Jack Marshall

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Sir Jack Marshall

Jack Marshall, 1957.jpg
Marshall in September 1957
28th Prime Minister of New Zealand
In office
7 February 1972 8 December 1972
Monarch Elizabeth II
Governor-General Arthur Porritt
Denis Blundell
Deputy Robert Muldoon
Preceded by Keith Holyoake
Succeeded by Norman Kirk
2nd Deputy Prime Minister of New Zealand
In office
20 September 1957 12 December 1957
Prime MinisterKeith Holyoake
Preceded byKeith Holyoake
Succeeded by Jerry Skinner
In office
12 December 1960 7 February 1972
Prime MinisterKeith Holyoake
Preceded byJerry Skinner
Succeeded byRobert Muldoon
Personal details
John Ross Marshall

(1912-03-05)5 March 1912
Wellington, New Zealand
Died30 August 1988(1988-08-30) (aged 76)
Snape, Suffolk, England
Political party National
Jessie Margaret Livingston(m. 1944)
Alma mater Victoria University of Wellington
Occupation Lawyer
Military service
Allegiance New Zealand Army
Years of service1941–1945
Rank British Army (1920-1953) OF-4.svg Lieutenant Colonel [1]
Battles/wars World War II

Sir John Ross Marshall GBE CH ED PC [1] (5 March 1912 – 30 August 1988), commonly known as Jack Marshall, was a New Zealand politician of the National Party. He entered Parliament in 1946 and was first promoted to Cabinet in 1951. After spending twelve years as Deputy Prime Minister, he served as the 28th Prime Minister for most of 1972.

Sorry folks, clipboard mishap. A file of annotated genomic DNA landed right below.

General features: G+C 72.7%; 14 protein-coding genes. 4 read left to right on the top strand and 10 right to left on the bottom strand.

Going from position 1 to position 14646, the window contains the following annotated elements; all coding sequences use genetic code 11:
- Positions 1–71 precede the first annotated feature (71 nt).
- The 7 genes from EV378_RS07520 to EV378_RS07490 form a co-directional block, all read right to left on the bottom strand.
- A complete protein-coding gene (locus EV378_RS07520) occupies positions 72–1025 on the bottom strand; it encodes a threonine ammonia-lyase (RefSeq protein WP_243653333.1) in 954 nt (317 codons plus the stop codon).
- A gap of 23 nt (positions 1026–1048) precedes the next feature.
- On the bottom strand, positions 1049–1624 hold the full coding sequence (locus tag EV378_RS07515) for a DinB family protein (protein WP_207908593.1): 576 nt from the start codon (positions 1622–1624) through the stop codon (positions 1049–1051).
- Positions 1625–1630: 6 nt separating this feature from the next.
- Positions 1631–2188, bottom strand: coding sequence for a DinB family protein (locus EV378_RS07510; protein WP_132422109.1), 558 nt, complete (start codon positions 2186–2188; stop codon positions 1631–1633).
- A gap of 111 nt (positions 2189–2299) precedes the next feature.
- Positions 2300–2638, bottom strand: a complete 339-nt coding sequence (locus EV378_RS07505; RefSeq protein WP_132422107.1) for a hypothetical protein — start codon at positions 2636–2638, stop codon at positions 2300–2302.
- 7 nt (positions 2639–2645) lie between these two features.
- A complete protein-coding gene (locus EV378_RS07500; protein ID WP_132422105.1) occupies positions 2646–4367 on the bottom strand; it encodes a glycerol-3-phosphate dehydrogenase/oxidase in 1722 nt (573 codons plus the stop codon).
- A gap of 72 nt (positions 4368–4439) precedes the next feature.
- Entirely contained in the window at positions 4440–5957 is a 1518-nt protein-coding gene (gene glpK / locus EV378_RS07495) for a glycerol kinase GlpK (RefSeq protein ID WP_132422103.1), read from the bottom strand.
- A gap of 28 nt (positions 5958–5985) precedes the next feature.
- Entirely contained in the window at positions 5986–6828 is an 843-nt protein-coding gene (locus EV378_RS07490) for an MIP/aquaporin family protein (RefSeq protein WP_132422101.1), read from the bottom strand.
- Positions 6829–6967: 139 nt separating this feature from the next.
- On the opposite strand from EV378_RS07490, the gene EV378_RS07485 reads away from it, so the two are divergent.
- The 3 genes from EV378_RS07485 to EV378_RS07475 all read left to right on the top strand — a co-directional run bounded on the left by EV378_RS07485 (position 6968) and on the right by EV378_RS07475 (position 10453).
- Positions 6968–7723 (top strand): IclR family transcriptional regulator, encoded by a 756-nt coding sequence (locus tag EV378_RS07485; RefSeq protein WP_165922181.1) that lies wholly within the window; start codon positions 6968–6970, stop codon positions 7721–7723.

Order of the Companions of Honour Order founded as an award for outstanding achievement

The Order of the Companions of Honour is an order of the Commonwealth realms. It was founded on 4 June 1917 by King George V as a reward for outstanding achievements and is "conferred upon a limited number of persons for whom this special distinction seems to be the most appropriate form of recognition, constituting an honour disassociated either from the acceptance of title or the classification of merit."

Efficiency Decoration

The Efficiency Decoration, post-nominal letters TD for recipients serving in the Territorial Army of the United Kingdom or ED for those serving in the Auxiliary Military Forces, was instituted in 1930 for award to part-time officers after twenty years of service as an efficient and thoroughly capable officer. The decoration superseded the Volunteer Officers' Decoration, the Colonial Auxiliary Forces Officers' Decoration and the Territorial Decoration.